DC radio personality creates anti-carjacking PSA with go-go star's help

"Would you date a carjacker?," 19-year-old Demarco Taylor-Wade asks in a recorded video. 

"Are you serious?" a young woman shrieks in response.

The point of the clip is to reach young viewers and deter them from carjacking. The video’s creator also wants to drive home the point: You’re not going to find girls in jail either.

The visual is part of a new series of anti-carjacking public service announcements (PSAs) that attempt to target at-risk youth in a different kind of way. 

"They’re not afraid of going to jail. They’re not afraid of dying so, we can’t use messages that say, ‘Hey look man, you’re going to die if you do this.’ So I’ve come up with a creative way to be able to attack the lifestyle," said EZ Street, an area radio personality and founder of the non-profit Academy DC, which operates a safe passage program in the District.


EZ Street and other community leaders he is working with, including Backyard Band’s Anwan Glover, are hoping to address the continuing issue of carjackings and auto thefts in the D.C. region. 

The issue has been so prominent, D.C. Police recently created a Carjacking Dashboard. 

On Thursday, the Dashboard said the District has seen at least 182 carjackings so far this year. Around 75% of those carjacking incidents included firearms and juveniles aged 14, 15, and 16-years-old were found to have committed the most carjackings this year. 

"This generation of young people is not like the past generation, they’re different. So they’re requiring different messaging," EZ Street said. 

One of the PSAs features Melinda Robertson, founder of Black Mothers 4 Justice, INC.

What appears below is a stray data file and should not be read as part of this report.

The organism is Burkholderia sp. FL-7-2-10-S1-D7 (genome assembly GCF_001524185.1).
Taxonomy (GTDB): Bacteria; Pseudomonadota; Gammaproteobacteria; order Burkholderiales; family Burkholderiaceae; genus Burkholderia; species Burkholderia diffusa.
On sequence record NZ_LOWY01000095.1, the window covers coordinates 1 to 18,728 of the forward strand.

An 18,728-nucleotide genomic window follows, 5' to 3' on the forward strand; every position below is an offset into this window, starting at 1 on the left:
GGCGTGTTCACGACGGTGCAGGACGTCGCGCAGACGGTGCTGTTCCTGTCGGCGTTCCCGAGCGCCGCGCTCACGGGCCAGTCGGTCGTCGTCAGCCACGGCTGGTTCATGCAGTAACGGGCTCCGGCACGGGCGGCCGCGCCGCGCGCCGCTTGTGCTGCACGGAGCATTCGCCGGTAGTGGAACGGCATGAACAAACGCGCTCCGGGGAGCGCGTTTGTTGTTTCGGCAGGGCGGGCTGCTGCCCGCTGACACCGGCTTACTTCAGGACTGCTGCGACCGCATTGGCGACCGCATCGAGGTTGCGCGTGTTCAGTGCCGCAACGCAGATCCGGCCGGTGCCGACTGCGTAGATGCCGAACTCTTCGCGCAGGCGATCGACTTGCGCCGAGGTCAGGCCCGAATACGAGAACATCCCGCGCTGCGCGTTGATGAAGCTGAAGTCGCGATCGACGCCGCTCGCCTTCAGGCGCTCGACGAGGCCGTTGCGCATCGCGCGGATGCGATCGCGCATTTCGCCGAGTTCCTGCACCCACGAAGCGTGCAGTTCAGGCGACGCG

"I work with numerous women whose children have been incarcerated and this one woman in particular shared with me that her son was paying for protection. That she maxed her credit cards," Robertson said in the video. 

"These are the things they don’t talk about because they tend to glorify going to jail, but they don’t really understand the impact that it has," she told FOX 5. 

Download the FOX 5 DC News App for Local Breaking News and Weather

Anwan Glover, known as "BIG G," told FOX 5, "Right now they don’t really have no money, they not eating. They don’t have no mentors, nobody telling them nothing. They’re looking at their internet. They’re getting these rapper's songs that are telling you to do this, do that – and that’s what they’re following by." 

Taylor-Wade hopes the PSA helps give the victims of carjackers and their families hope by knowing that there are people trying to address the problem. He told FOX 5 what frustrates him the most about these particular criminals. 

"People trying to portray an image for social media. [For] some reason, people think that social media is a platform that you can just do anything, even if it’s the worst thing in the world, you still get credit for it," the 19-year-old said. "But that’s actually a problem, people do give the credit. You get millions of likes for doing bad things. People want to see that, they want to instigate things. They do that on purpose because they want to see somebody fail … it really shouldn’t be like that at all." 

EZ Street said he’s planning to put out mostly radio ads and Instagram-sponsored ads that will be geotagged to target social media users in specific high-crime areas in both D.C. and Maryland. 

When asked if he thought teens would really watch the videos, EZ Street said, "They don’t have a choice!"